His friends wondered why he was pulled out of the regular classroom in elementary school; he had to go to what was called the "resource room," where he'd get extra attention from a special-education teacher. "It was embarrassing. I was made fun of. They'd be like, 'Why do you have to go down there?'" he recalls. But now he's not afraid to talk about his learning disabilities.

And neither is sophomore Aimee Gravette. Diagnosed with attention deficit disorder in the eighth grade, she also struggles with reading. "Elementary and junior high were horrible. I just thought I was stupid," she says. "When I'm sitting in class, I take in everything around me. I'll concentrate on the pencil tapping or the fan blowing and block out what the teacher is saying. And I turn around a lot in class, so now I ask my teachers to sit me in the back of the class, against a wall, so I can look forward. I also ask for extra time on tests."

The requests seem simple, but to Aimee, those accommodations mean the difference between passing and failing. And just two years ago, she wouldn't have been able to ask her teacher to make those small changes. "In junior high, there is no way I would have been able to sit here and talk about this," she says. "I would have been bawling. In eighth grade, I had two meetings [to discuss educational plans], and I cried the whole way through. My parents talked the whole time. I never used to want to go to those meetings, but now I'm excited about going to them. I run my own meetings, and my teachers respect me for it."

Some of the younger kids aren't as active yet in their education, and part of that has to do with their parents. "My mom doesn't like it when I go to the meetings. She feels like she can get more out of them," says freshman Hillary Howes, who has ADD, reading problems and seizures that affect her ability to process and express her thoughts. "It's basically my meeting, but she says she'd rather me not go. I don't care either way. I've gone to one."

Quinton Wilder, also a freshman, is more eager for independence, however. A car accident left him with a traumatic brain injury that impaired his short-term memory. "My mom gets overworked about my schoolwork," he says. "Like in history, we skipped a chapter and she didn't believe me, so she called the school. She still treats me like an itty-bitty kid."

The ultimate goal of the L.E.A.D. class is to prepare students for life after high school. "If it wasn't for the L.E.A.D. group, I'd probably have second thoughts about going to college," Aimee says. "Everyone in our group wants to go to college now, and the practice we're getting advocating for ourselves is all working up to us talking to our teachers on our own."

While it's true that most students will have to fend for themselves in college, the University of Denver, at least, has a support group similar to L.E.A.D. that's called Belay. "We had a student two years ago who said, 'I wish I knew the things I know now back in high school.' He wanted high school kids to know the opportunities for them in higher education," says Ted May, the university's disability-services director. "That got us thinking about doing a leadership program.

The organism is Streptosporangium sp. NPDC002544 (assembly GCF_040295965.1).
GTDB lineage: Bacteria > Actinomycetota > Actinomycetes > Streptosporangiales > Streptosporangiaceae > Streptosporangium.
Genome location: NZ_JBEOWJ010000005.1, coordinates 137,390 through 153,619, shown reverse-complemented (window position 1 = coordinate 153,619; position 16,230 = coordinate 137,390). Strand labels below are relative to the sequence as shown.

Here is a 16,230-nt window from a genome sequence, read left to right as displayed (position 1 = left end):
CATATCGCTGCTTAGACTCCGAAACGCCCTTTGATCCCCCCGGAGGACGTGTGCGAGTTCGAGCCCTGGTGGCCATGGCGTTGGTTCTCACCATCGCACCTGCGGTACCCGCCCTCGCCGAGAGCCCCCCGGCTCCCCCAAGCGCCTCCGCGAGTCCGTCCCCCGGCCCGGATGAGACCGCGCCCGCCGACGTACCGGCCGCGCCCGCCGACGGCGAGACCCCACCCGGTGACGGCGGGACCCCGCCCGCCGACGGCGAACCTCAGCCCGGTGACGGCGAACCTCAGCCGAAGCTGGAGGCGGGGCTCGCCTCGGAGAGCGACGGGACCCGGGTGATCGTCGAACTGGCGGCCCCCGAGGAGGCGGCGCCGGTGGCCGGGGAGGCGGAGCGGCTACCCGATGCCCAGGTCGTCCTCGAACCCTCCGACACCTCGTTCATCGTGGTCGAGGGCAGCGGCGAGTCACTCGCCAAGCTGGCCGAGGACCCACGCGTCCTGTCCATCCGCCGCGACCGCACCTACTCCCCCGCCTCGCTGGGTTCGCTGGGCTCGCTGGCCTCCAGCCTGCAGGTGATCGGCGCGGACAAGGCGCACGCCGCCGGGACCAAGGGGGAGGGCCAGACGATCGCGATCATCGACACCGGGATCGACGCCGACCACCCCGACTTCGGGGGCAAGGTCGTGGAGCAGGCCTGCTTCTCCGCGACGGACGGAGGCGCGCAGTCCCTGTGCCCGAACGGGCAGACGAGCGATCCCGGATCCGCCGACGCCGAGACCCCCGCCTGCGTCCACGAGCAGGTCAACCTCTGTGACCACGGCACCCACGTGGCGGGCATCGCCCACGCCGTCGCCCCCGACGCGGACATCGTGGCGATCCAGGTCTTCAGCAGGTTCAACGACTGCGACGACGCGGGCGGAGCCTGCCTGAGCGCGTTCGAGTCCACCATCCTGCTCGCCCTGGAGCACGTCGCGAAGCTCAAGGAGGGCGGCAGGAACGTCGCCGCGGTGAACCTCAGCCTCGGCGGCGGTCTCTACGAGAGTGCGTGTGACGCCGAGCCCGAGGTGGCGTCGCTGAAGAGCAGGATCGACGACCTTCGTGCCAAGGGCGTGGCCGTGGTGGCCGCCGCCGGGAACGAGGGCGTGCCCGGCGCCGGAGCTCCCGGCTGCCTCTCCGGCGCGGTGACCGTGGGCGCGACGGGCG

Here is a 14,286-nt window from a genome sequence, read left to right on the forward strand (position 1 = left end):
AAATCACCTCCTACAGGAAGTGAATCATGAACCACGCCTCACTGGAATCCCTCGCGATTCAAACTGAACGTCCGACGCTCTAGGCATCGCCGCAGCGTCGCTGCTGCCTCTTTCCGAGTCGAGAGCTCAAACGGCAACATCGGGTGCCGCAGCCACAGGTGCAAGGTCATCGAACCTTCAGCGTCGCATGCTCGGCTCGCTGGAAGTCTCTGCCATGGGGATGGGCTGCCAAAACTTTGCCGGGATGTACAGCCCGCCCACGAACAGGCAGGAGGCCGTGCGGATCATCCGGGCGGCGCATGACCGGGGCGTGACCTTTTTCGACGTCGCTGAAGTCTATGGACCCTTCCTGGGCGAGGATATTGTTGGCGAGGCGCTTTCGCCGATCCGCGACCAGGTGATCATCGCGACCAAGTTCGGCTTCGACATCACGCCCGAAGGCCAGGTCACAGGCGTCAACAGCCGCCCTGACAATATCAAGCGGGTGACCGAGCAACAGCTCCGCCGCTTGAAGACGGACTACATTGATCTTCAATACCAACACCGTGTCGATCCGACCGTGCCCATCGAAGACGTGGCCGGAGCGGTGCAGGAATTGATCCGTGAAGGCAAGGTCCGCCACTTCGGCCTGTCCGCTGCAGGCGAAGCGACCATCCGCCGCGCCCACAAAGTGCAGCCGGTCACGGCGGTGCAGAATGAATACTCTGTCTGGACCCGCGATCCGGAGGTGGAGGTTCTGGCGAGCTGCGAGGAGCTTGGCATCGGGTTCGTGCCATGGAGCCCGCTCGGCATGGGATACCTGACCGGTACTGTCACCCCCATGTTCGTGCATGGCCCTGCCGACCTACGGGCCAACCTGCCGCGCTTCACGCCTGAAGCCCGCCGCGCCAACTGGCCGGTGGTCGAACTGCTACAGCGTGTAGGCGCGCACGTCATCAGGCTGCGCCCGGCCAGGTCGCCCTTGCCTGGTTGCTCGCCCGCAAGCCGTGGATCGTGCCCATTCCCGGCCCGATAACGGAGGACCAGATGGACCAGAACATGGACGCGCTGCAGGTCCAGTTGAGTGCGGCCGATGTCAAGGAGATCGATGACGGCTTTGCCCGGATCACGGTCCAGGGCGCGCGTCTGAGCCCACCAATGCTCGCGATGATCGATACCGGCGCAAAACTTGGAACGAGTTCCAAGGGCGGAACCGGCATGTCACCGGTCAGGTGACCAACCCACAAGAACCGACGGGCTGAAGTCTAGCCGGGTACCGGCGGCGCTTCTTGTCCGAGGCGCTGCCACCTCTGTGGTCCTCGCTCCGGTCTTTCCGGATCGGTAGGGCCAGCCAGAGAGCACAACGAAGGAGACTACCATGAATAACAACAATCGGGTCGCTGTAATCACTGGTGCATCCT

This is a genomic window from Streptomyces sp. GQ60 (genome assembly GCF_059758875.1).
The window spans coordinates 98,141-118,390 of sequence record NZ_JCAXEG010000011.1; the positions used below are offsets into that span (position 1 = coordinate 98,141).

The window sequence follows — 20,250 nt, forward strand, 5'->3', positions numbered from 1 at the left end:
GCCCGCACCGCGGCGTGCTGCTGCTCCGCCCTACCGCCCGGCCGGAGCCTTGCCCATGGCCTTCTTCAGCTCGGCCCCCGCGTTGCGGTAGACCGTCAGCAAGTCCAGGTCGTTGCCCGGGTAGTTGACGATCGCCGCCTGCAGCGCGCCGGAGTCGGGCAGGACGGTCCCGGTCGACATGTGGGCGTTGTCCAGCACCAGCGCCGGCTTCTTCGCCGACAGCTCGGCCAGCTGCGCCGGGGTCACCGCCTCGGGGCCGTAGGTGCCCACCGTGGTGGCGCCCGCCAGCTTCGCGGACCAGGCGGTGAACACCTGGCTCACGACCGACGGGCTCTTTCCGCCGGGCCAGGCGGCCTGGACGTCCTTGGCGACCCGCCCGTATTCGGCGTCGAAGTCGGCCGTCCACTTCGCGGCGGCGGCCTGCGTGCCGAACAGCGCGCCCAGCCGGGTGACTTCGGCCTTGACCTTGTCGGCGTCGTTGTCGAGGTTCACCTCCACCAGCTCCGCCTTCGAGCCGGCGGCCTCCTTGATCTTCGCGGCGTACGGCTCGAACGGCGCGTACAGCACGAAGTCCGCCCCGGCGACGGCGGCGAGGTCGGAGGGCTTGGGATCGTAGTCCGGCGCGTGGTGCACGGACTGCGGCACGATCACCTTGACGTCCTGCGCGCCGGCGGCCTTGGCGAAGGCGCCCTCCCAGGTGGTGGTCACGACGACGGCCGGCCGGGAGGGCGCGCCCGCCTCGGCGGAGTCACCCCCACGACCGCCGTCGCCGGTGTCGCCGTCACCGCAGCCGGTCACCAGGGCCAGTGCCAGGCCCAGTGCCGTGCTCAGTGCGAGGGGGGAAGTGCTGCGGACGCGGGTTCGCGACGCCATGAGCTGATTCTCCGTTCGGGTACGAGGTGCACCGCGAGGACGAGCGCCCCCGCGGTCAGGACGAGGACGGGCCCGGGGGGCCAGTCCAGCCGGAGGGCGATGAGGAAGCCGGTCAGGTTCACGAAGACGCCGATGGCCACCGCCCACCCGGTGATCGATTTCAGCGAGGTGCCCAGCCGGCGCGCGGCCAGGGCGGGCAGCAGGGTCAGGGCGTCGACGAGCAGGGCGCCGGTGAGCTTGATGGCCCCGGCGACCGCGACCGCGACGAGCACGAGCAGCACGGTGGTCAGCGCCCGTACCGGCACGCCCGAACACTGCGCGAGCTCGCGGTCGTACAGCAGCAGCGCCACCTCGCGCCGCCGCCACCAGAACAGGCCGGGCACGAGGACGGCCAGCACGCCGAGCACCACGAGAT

"There are 425 students with a documented disability on campus, and that's pretty significant, because it represents 10 percent of the undergraduate population," May continues. "I always wanted to see students with disabilities take an active role at DU. Students would express interest in forming a group and get together for a few meetings, and then it wouldn't continue. I think that was because of the stigma."

But a team-building event held this past fall as a kickoff for students with disabilities gave the group the boost it needed. Now it's more active in speaking to faculty members and fellow DU students about the challenges of having a disability in college. And the thirty-member group also holds an annual meeting with high school special-ed students.

"It's not designed to be a recruiting tool for DU, but to teach high school students about the college experience as a special-needs student," May explains.

The group formalized this year and finally chose a name for itself -- a name the students felt provided the perfect analogy for the assist-ance they offer one another. "A belay is nothing more than a clip, a small thing," May says, "but it offers a great deal of support."

Mary Anne Fleury, a parent and former special-education teacher in Littleton, is trying to do for kids in the Denver area what L.E.A.D. has done for students in Colorado Springs and what Belay has done for those at DU. She knows she has a big task ahead of her, but she wants to be able to give other kids what comes naturally to her son Matt, who is self-aware beyond his twelve years and doesn't give a second thought to speaking up for himself in school.

Fleury is highly respected in special-ed circles in Colorado; for the last six years, she's been operating the Colorado Advisory Network, a nonprofit advocacy service for children with special needs. When parents can't seem to get the accommodations they want for their kids, they often turn to CAN, and it's usually Fleury who educates these parents about their rights and even accompanies them to IEP meetings.

She's always had an interest in reaching out to people who need help, so it seems only natural that Fleury has made a career of helping those with learning disabilities. "My mom said that when I was three, I wanted to help the kids who needed it. In elementary school, I volunteered in the special-education classroom," she says.